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Posts from July 2012

Houston Tops Our List Of America’s Coolest Cities

Posted on July 31, 2012 in

By Morgan Brennan

Houston is known for many things: Oil, NASA, urban sprawl and business-friendly policies. But the Texas city deserves to be known for something else: coolness.

The Bayou City may not be the first place you associate with being hip or trendy. But Houston has something many other major cities don’t: jobs. With the local economy humming through the recession, Houston enjoyed 2.6% job growth last year and nearly 50,000 Americans flocked there in response — particularly young professionals. In fact, the median age of a Houston resident is a youthful 33.

The result? Over the past decade, the dreary corporate cityscape has been quietly transforming. Stylish housing developments have popped up downtown, restaurants have taken up residence in former factories and art galleries like the Station Museum have been inhabiting warehouses.

Combine that with a strong theater scene, world-class museums and a multicultural, zoning-free mashup of a streetscape and you have the recipe for the No. 1 spot on Forbes’ list of America’s Coolest Cities To Live.

Behind the Numbers

“Cool” is defined by Merriam-Webster’s dictionary as “very good; fashionable.”  Of course what, exactly, is good and fashionable is very much in the eye of the beholder. We sought to quantify it in terms of cities, ranking the 65 largest Metropolitan Statistical Areas and Metropolitan Divisions (areas that include cities and their surrounding suburbs that are defined by the U.S. Office of Management and Budget) based on seven data points weighted evenly.

Sperling’s Best Places helped us calculate the number of entertainment options per capita in each metro area. We also ranked the cities based on other recreational opportunities, including the amount of green space, the cost and number of outdoor activities like golfing and skiing available, and the number of pro and college sports teams.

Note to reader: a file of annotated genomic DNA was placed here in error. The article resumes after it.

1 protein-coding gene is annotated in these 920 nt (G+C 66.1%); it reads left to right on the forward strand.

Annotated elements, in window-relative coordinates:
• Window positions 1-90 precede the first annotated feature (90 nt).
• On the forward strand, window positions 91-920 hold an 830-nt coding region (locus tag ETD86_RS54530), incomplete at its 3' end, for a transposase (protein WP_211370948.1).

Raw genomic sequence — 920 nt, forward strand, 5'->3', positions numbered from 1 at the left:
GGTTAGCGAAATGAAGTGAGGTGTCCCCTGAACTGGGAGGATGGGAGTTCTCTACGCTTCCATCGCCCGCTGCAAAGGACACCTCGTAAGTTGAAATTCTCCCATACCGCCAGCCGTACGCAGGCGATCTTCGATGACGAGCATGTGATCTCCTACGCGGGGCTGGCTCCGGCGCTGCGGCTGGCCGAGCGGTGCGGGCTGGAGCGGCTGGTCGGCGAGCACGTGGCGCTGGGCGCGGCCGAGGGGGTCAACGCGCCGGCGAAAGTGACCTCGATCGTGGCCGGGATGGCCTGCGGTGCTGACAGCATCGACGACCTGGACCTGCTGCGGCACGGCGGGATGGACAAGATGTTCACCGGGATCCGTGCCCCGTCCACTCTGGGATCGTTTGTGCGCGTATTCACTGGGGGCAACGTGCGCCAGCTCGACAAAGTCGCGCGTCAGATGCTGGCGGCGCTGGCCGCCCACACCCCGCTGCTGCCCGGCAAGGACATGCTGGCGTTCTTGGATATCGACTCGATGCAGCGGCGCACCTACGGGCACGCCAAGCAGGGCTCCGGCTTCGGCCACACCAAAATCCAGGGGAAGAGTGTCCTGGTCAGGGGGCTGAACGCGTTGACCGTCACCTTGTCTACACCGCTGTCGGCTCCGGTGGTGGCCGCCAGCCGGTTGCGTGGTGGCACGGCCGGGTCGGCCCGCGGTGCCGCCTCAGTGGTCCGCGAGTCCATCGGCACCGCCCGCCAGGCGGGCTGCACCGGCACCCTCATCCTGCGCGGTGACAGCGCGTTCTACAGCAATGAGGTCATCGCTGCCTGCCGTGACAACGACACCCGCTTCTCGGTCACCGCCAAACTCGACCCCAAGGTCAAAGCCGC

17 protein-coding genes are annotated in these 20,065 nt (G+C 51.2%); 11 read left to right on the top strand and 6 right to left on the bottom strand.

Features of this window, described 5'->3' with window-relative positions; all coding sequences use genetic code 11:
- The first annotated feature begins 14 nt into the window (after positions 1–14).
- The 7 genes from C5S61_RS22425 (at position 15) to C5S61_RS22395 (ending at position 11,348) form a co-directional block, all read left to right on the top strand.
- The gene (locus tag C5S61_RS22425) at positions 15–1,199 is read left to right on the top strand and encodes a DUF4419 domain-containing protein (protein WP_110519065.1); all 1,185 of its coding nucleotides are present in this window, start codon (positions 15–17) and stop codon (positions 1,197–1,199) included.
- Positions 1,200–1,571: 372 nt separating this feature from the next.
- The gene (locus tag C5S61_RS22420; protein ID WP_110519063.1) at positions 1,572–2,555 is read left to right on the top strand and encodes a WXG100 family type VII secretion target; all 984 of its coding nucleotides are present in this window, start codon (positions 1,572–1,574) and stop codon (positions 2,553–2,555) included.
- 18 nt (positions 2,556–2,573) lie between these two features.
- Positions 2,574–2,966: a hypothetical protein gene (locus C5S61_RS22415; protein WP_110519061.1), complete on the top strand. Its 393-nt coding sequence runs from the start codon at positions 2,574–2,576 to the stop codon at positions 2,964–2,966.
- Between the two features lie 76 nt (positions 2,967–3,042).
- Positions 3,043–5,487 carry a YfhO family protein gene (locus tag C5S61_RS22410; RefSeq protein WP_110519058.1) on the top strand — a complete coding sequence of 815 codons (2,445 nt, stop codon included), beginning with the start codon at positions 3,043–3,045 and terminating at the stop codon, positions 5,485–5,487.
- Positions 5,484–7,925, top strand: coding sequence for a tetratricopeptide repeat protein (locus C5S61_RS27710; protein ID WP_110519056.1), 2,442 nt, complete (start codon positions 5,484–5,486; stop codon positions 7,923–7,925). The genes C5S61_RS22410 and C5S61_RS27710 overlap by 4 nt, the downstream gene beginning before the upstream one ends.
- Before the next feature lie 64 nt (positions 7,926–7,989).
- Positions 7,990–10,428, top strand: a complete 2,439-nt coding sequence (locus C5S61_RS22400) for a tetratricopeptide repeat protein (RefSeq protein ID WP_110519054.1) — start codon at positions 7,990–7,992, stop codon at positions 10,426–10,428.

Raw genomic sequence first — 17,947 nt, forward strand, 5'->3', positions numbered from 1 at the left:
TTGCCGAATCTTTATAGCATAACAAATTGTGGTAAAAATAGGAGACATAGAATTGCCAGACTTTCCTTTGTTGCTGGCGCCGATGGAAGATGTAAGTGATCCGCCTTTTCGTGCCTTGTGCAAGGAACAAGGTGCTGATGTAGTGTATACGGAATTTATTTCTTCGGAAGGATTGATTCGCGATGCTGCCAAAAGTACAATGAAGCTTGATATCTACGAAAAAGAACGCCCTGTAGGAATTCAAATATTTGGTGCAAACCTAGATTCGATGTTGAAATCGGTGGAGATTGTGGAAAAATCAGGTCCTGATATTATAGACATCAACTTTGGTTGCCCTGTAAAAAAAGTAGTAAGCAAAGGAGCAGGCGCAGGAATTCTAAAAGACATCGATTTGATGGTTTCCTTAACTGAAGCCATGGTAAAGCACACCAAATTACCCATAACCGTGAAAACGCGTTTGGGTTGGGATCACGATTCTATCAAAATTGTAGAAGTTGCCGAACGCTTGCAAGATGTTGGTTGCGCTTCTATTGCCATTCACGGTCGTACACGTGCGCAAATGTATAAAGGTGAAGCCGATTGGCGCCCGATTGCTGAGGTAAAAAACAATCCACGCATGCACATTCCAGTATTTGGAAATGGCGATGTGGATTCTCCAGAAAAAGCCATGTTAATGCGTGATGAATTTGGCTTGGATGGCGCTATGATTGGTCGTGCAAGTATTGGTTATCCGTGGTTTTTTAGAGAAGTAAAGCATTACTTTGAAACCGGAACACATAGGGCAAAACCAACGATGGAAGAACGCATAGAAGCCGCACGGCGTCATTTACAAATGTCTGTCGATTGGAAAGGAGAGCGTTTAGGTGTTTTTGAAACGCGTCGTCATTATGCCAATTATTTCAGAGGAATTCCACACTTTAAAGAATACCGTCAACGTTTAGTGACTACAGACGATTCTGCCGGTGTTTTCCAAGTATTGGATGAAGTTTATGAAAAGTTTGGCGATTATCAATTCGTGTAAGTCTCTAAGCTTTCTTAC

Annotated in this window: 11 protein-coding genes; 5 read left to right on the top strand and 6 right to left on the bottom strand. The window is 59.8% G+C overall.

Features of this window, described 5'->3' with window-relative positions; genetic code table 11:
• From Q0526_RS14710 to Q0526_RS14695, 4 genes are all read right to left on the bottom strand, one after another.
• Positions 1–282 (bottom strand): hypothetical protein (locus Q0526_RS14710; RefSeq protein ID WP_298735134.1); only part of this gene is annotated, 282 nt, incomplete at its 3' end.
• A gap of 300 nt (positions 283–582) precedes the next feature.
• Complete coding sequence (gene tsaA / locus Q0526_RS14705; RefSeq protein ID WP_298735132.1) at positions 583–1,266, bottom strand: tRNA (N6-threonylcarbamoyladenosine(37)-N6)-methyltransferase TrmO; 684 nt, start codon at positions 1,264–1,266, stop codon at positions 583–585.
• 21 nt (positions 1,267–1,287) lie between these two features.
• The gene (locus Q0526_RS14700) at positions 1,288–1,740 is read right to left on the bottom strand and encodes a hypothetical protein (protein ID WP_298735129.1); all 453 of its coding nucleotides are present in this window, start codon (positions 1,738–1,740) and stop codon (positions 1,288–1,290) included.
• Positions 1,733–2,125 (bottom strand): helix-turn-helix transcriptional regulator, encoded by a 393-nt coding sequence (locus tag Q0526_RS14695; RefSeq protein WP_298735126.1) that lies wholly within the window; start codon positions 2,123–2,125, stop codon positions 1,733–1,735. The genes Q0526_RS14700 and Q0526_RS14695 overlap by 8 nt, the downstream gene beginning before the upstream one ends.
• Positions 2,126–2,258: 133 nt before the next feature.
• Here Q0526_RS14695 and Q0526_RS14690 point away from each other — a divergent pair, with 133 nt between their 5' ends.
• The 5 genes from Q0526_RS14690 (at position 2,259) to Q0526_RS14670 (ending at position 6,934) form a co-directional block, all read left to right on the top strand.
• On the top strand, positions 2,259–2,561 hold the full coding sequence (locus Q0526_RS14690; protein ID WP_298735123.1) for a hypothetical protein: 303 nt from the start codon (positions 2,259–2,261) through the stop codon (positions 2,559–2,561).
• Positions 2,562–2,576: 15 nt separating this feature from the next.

With the help of Sperling’s we tallied restaurants and bars per capita, weeding out chain establishments – Applebee’s has less sizzle than a local chef’s bistro.

We also looked at each city’s cultural composition using Sperling’s Diversity Index. It measures the likelihood of meeting another person of a different race or ethnicity. Increased diversity tends to lead to a larger assortment of interesting shops, restaurants and events.

Using the most recent data from the U.S. Census Bureau, we factored in median age, favoring places with a large young adult population.

We ranked the cities based on net migration (the number of people who relocated there in 2011) and also on unemployment rates, since a city’s offerings are only as good as the amount of people who want and can to afford to enjoy them. (No one likes to hang out in an empty bar, right?) We culled this data from the Bureau of Labor Statistics and Moody’s Analytics.

Houston is joined in our top 20 by four other Lone Star metro areas: Dallas ranked fourth; San Antonio, 11th; Fort Worth, 13th; and Austin, 19th. They all boast strong economies, large young adult populations and relatively high levels of cultural diversity.

Second on our list is Washington, D.C. With federal spending strong, the nation’s capital sailed through the recession with low unemployment and an influx of newcomers. Many of those newcomers have, like Houston, been young adults. According to the U.S. Census Bureau, residents in their 20s and early 30s make up about a third of the metro area’s population – 23% more than in 2000.